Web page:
Protecting your data is essential no matter where or how it is stored. With Kubernetes is even more important, as the infrastructure is not designed for long-lived containers. In this tutorialm you will learn how to protect your MongoDB databases by backing them up and restoring to them.
Backups of MongoDB are done using the
mongodump command. While we could manually shell into your running MongoDB server’s pod and perform a database dump with it, that’s not the best approach. An automated task is the best solution to ensure your data is protected on a regular basis.
Backup databases with mongodump
One method of backing up your MongoDB server is to execute a command from an interactive shell using
kubectl exec. The output of the command will be written to your local machine, with the destination path set with the
The following command will backup all databases and output them to
./mongodb/backup on your local machine.
kubectl exec -it <mongodb-pod-name> -- mongodump --out ./mongodb/backup
--dbpath flag can be used to select a specific database.
kubectl exec -it <mongodb-pod-name> -- mongodump --dbpath /data/db --out ./mongodb/backup
Backup collections with mongodump
For targeting collections instead of an entire database, you use the
kubectl exec -it <mongodb-pod-name> -- mongodump --collection MYCOLLECTION --db DB_NAME --out ./mongodb/backup
The solution above used the
docker exec command to execute commands inside of the MongoDB pods. Another option is to use port-forwarding to link a local port with that of your MongoDB service. This provides far more benefits than running remote executions, as we can interact with the MongoDB server natively, from your client machine.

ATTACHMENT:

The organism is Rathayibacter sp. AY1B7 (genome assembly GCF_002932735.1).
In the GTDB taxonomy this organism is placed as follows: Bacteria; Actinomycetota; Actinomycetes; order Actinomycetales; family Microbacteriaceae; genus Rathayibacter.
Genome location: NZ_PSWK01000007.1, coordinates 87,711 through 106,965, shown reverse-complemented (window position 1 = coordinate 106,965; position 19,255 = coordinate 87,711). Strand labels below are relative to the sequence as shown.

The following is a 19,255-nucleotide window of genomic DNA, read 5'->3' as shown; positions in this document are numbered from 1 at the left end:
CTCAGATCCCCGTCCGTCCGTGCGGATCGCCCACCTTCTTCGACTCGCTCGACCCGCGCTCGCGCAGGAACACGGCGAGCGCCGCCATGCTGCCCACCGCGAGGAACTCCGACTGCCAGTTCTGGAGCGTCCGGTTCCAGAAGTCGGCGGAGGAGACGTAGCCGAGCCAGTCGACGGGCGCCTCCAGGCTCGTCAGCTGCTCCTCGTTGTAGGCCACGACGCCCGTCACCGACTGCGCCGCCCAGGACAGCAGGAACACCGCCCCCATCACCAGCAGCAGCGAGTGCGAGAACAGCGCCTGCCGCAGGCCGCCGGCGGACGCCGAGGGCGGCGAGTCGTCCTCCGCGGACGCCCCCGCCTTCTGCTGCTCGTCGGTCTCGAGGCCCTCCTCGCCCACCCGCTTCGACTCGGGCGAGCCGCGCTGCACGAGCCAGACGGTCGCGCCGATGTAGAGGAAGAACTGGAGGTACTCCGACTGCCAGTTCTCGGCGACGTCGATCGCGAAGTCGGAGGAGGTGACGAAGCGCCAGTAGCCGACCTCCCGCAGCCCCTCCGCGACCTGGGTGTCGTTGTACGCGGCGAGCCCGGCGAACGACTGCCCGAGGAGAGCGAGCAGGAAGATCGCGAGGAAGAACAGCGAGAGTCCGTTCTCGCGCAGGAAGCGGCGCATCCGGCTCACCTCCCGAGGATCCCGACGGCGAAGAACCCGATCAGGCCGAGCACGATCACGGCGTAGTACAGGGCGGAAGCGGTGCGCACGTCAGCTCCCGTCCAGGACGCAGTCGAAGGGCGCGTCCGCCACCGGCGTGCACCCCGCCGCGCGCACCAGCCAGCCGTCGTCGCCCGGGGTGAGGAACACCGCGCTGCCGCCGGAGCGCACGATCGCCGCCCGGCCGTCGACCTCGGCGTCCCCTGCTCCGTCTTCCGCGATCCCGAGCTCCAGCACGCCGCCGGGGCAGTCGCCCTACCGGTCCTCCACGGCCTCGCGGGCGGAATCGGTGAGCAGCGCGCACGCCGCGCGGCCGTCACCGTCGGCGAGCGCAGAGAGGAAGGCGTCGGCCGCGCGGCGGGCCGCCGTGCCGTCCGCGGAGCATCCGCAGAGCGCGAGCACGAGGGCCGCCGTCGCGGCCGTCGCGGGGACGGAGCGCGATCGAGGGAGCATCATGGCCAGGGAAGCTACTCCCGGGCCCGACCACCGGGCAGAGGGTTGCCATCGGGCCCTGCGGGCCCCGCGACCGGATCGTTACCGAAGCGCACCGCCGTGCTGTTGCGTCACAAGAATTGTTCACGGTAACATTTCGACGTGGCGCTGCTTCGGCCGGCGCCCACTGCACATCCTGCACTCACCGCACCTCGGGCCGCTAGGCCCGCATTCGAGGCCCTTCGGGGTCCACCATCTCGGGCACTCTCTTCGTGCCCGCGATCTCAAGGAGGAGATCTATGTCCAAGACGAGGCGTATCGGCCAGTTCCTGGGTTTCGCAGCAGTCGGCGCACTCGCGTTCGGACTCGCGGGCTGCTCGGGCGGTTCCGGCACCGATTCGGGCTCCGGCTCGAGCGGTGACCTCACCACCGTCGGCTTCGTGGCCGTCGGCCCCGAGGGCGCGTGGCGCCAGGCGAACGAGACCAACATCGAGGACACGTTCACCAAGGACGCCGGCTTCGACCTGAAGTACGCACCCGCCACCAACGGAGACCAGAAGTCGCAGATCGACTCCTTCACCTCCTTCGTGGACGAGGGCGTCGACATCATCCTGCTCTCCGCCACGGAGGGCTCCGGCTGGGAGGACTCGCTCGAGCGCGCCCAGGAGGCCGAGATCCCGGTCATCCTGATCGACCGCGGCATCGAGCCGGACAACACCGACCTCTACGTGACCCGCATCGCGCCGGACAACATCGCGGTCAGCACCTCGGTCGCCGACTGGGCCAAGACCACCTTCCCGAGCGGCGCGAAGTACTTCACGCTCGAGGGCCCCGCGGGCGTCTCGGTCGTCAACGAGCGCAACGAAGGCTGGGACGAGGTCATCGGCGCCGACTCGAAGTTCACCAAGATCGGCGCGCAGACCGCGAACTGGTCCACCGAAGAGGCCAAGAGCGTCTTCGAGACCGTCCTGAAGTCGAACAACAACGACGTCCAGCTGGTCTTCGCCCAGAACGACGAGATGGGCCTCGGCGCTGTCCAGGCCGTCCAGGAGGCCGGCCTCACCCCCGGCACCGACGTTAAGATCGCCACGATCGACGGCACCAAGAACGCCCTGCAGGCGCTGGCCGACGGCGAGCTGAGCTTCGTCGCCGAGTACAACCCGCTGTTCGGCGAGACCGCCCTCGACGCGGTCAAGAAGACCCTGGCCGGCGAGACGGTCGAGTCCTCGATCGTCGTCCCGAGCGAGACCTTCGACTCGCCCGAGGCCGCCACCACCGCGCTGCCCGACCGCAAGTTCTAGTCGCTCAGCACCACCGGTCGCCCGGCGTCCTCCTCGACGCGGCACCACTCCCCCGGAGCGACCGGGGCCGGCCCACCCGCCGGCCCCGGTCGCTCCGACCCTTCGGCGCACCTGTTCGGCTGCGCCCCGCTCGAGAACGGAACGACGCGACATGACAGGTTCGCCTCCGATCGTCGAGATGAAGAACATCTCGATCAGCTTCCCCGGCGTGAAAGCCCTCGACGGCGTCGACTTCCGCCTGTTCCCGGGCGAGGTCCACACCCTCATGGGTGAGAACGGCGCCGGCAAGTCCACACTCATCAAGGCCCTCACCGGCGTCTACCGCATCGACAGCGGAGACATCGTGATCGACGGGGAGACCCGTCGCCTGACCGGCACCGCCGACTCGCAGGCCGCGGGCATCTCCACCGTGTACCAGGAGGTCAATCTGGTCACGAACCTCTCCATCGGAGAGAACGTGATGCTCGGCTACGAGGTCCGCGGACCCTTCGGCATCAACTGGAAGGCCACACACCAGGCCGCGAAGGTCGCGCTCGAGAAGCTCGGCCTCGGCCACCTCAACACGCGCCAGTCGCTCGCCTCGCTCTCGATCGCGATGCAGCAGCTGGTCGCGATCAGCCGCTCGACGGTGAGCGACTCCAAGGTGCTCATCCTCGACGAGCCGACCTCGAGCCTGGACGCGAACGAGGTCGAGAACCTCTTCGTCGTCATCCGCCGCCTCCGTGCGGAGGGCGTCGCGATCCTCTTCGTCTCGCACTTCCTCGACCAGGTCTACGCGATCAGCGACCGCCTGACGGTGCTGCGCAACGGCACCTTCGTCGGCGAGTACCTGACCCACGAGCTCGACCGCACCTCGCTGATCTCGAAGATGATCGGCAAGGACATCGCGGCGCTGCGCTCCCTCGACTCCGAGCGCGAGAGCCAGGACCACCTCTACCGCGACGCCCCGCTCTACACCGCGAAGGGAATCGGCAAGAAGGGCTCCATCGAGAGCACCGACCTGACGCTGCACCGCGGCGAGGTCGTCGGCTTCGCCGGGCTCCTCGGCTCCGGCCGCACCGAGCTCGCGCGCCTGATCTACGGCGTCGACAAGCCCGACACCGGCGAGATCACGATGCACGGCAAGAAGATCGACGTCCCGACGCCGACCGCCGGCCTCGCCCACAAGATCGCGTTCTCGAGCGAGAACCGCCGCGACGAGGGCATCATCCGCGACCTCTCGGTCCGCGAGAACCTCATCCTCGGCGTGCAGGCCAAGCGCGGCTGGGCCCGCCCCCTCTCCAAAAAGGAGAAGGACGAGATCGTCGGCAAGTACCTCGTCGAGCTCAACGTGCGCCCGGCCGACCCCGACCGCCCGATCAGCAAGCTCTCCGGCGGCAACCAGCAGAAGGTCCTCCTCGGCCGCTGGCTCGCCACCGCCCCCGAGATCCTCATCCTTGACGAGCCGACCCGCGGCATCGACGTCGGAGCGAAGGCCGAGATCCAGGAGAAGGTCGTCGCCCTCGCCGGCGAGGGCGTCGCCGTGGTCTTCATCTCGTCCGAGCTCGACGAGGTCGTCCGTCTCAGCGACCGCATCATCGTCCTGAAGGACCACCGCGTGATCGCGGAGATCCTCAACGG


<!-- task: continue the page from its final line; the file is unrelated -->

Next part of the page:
kubectl port-forward svc/mongodb 27027
With a local port now mapped to the MongoDB service running in your Kubernetes cluster, you can use the mongo client to perform administrative tasks remotely.
mongodump --collection MYCOLLECTION --db DB_NAME --out -u USERNAME -p ./mongodb-backup
mongodumpcommand require user authentication.
Notice how when using
mongodump locally a username and password are required, unlike running the same command inside of the pod with the
kubectl exec command.
Kubernetes CronJobs are used to create regularily scheduled jobs to run on your cluster. Rather than manually backing up your MongoDB data yourself, a CronJob should be defined to automate the process for you.
The following CronJob will create a job that uses the community supported
mongo:4.4.0-bionic image to mount the same persistent volume as your mongo server, back it up, and then tar it.
apiVersion: batch/v1beta1 kind: CronJob metadata: name: mongodb-backup spec: schedule: "*/1 * * * *" jobTemplate: spec: template: spec: containers: - name: mongodb-backup image: mongo:4.4.0-bionic args: - "/bin/sh" - "-c" - "/usr/bin/mongodump -u $MONGO_INITDB_ROOT_USERNAME -p $MONGO_INITDB_ROOT_PASSWORD -o /tmp/backup -h mongodb" - "tar cvzf mongodb-backup.tar.gz /tmp/backup" #- gsutil cp mongodb-backup.tar.gz gs://my-project/backups/mongodb-backup.tar.gz envFrom: - secretRef: name: mongodb-secret volumeMounts: - name: mongodb-persistent-storage mountPath: /data/db restartPolicy: OnFailure volumes: - name: mongodb-persistent-storage persistentVolumeClaim: claimName: mongodb-pv-claim